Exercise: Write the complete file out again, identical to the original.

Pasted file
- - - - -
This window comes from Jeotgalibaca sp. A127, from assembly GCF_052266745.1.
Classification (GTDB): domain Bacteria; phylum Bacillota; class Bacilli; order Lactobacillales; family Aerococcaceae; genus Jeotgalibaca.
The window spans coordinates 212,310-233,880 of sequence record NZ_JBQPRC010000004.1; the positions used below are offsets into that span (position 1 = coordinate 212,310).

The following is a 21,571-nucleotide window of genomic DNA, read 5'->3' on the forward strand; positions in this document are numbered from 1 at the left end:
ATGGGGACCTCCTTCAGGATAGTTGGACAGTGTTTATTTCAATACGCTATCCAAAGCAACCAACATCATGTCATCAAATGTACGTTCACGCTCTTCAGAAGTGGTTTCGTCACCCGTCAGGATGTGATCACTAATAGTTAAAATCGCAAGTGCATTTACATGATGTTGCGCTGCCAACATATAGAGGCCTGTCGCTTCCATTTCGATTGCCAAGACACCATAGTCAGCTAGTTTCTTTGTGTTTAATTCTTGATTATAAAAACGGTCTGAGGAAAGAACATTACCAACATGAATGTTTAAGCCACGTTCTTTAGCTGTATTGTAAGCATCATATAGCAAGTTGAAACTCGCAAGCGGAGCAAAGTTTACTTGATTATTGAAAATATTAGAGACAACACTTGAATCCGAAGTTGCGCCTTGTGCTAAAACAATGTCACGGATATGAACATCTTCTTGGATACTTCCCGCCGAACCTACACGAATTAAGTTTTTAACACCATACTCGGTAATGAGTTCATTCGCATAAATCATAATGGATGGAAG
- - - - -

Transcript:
This window comes from Jeotgalibaca sp. A127, from assembly GCF_052266745.1.
Classification (GTDB): domain Bacteria; phylum Bacillota; class Bacilli; order Lactobacillales; family Aerococcaceae; genus Jeotgalibaca.
The window spans coordinates 212,310-233,880 of sequence record NZ_JBQPRC010000004.1; the positions used below are offsets into that span (position 1 = coordinate 212,310).

The following is a 21,571-nucleotide window of genomic DNA, read 5'->3' on the forward strand; positions in this document are numbered from 1 at the left end:
ATGGGGACCTCCTTCAGGATAGTTGGACAGTGTTTATTTCAATACGCTATCCAAAGCAACCAACATCATGTCATCAAATGTACGTTCACGCTCTTCAGAAGTGGTTTCGTCACCCGTCAGGATGTGATCACTAATAGTTAAAATCGCAAGTGCATTTACATGATGTTGCGCTGCCAACATATAGAGGCCTGTCGCTTCCATTTCGATTGCCAAGACACCATAGTCAGCTAGTTTCTTTGTGTTTAATTCTTGATTATAAAAACGGTCTGAGGAAAGAACATTACCAACATGAATGTTTAAGCCACGTTCTTTAGCTGTATTGTAAGCATCATATAGCAAGTTGAAACTCGCAAGCGGAGCAAAGTTTACTTGATTATTGAAAATATTAGAGACAACACTTGAATCCGAAGTTGCGCCTTGTGCTAAAACAATGTCACGGATATGAACATCTTCTTGGATACTTCCCGCCGAACCTACACGAATTAAGTTTTTAACACCATACTCGGTAATGAGTTCATTCGCATAAATCATAATGGATGGAAG